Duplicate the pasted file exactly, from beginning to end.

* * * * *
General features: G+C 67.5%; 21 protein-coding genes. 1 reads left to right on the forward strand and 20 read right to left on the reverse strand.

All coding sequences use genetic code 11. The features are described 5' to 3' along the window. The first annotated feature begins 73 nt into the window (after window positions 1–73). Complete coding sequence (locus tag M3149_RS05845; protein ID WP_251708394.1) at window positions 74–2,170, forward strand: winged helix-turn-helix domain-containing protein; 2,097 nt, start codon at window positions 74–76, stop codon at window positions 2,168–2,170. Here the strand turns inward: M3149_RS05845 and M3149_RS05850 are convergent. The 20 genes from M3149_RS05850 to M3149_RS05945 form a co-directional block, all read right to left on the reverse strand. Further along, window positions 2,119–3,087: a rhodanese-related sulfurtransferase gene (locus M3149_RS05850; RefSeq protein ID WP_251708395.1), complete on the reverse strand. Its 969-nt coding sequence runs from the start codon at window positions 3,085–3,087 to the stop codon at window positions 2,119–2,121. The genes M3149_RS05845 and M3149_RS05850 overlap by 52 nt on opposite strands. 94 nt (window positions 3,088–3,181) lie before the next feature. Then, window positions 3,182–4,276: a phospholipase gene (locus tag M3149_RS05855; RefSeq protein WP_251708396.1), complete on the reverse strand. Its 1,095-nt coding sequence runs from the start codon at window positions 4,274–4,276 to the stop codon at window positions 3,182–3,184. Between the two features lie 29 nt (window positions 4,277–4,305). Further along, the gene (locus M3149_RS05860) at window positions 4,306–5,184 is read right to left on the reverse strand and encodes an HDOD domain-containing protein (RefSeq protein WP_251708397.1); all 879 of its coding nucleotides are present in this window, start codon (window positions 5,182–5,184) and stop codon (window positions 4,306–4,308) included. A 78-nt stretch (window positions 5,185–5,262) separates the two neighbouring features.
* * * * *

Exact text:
General features: G+C 67.5%; 21 protein-coding genes. 1 reads left to right on the forward strand and 20 read right to left on the reverse strand.

All coding sequences use genetic code 11. The features are described 5' to 3' along the window. The first annotated feature begins 73 nt into the window (after window positions 1–73). Complete coding sequence (locus tag M3149_RS05845; protein ID WP_251708394.1) at window positions 74–2,170, forward strand: winged helix-turn-helix domain-containing protein; 2,097 nt, start codon at window positions 74–76, stop codon at window positions 2,168–2,170. Here the strand turns inward: M3149_RS05845 and M3149_RS05850 are convergent. The 20 genes from M3149_RS05850 to M3149_RS05945 form a co-directional block, all read right to left on the reverse strand. Further along, window positions 2,119–3,087: a rhodanese-related sulfurtransferase gene (locus M3149_RS05850; RefSeq protein ID WP_251708395.1), complete on the reverse strand. Its 969-nt coding sequence runs from the start codon at window positions 3,085–3,087 to the stop codon at window positions 2,119–2,121. The genes M3149_RS05845 and M3149_RS05850 overlap by 52 nt on opposite strands. 94 nt (window positions 3,088–3,181) lie before the next feature. Then, window positions 3,182–4,276: a phospholipase gene (locus tag M3149_RS05855; RefSeq protein WP_251708396.1), complete on the reverse strand. Its 1,095-nt coding sequence runs from the start codon at window positions 4,274–4,276 to the stop codon at window positions 3,182–3,184. Between the two features lie 29 nt (window positions 4,277–4,305). Further along, the gene (locus M3149_RS05860) at window positions 4,306–5,184 is read right to left on the reverse strand and encodes an HDOD domain-containing protein (RefSeq protein WP_251708397.1); all 879 of its coding nucleotides are present in this window, start codon (window positions 5,182–5,184) and stop codon (window positions 4,306–4,308) included. A 78-nt stretch (window positions 5,185–5,262) separates the two neighbouring features.